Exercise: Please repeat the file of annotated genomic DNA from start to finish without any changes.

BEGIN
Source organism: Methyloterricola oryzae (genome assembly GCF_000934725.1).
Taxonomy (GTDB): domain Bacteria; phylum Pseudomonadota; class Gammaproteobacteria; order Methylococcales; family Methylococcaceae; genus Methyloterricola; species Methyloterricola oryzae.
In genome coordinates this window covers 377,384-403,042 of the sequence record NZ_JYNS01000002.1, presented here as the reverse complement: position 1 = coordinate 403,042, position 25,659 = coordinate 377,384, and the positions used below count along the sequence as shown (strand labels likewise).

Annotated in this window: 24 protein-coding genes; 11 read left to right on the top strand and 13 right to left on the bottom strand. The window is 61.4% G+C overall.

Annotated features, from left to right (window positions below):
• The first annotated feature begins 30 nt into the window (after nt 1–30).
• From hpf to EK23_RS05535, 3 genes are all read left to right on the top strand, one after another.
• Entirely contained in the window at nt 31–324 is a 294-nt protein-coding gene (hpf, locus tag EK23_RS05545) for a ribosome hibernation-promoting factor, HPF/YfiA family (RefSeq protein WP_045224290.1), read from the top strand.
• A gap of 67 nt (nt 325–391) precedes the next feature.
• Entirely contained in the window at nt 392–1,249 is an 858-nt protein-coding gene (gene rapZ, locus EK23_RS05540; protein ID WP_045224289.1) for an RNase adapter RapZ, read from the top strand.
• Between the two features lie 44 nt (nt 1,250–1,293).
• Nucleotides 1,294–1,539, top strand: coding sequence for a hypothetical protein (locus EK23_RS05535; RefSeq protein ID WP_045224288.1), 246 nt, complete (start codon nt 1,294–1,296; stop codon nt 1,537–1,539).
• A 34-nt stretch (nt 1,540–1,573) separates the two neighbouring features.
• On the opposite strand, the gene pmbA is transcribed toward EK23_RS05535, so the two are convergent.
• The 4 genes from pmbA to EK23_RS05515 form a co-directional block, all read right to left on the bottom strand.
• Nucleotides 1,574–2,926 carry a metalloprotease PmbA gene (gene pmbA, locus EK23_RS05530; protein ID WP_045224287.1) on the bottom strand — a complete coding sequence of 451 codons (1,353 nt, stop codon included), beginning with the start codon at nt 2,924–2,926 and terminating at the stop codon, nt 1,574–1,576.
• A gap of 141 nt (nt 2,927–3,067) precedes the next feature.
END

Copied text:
Source organism: Methyloterricola oryzae (genome assembly GCF_000934725.1).
Taxonomy (GTDB): domain Bacteria; phylum Pseudomonadota; class Gammaproteobacteria; order Methylococcales; family Methylococcaceae; genus Methyloterricola; species Methyloterricola oryzae.
In genome coordinates this window covers 377,384-403,042 of the sequence record NZ_JYNS01000002.1, presented here as the reverse complement: position 1 = coordinate 403,042, position 25,659 = coordinate 377,384, and the positions used below count along the sequence as shown (strand labels likewise).

Annotated in this window: 24 protein-coding genes; 11 read left to right on the top strand and 13 right to left on the bottom strand. The window is 61.4% G+C overall.

Annotated features, from left to right (window positions below):
• The first annotated feature begins 30 nt into the window (after nt 1–30).
• From hpf to EK23_RS05535, 3 genes are all read left to right on the top strand, one after another.
• Entirely contained in the window at nt 31–324 is a 294-nt protein-coding gene (hpf, locus tag EK23_RS05545) for a ribosome hibernation-promoting factor, HPF/YfiA family (RefSeq protein WP_045224290.1), read from the top strand.
• A gap of 67 nt (nt 325–391) precedes the next feature.
• Entirely contained in the window at nt 392–1,249 is an 858-nt protein-coding gene (gene rapZ, locus EK23_RS05540; protein ID WP_045224289.1) for an RNase adapter RapZ, read from the top strand.
• Between the two features lie 44 nt (nt 1,250–1,293).
• Nucleotides 1,294–1,539, top strand: coding sequence for a hypothetical protein (locus EK23_RS05535; RefSeq protein ID WP_045224288.1), 246 nt, complete (start codon nt 1,294–1,296; stop codon nt 1,537–1,539).
• A 34-nt stretch (nt 1,540–1,573) separates the two neighbouring features.
• On the opposite strand, the gene pmbA is transcribed toward EK23_RS05535, so the two are convergent.
• The 4 genes from pmbA to EK23_RS05515 form a co-directional block, all read right to left on the bottom strand.
• Nucleotides 1,574–2,926 carry a metalloprotease PmbA gene (gene pmbA, locus EK23_RS05530; protein ID WP_045224287.1) on the bottom strand — a complete coding sequence of 451 codons (1,353 nt, stop codon included), beginning with the start codon at nt 2,924–2,926 and terminating at the stop codon, nt 1,574–1,576.
• A gap of 141 nt (nt 2,927–3,067) precedes the next feature.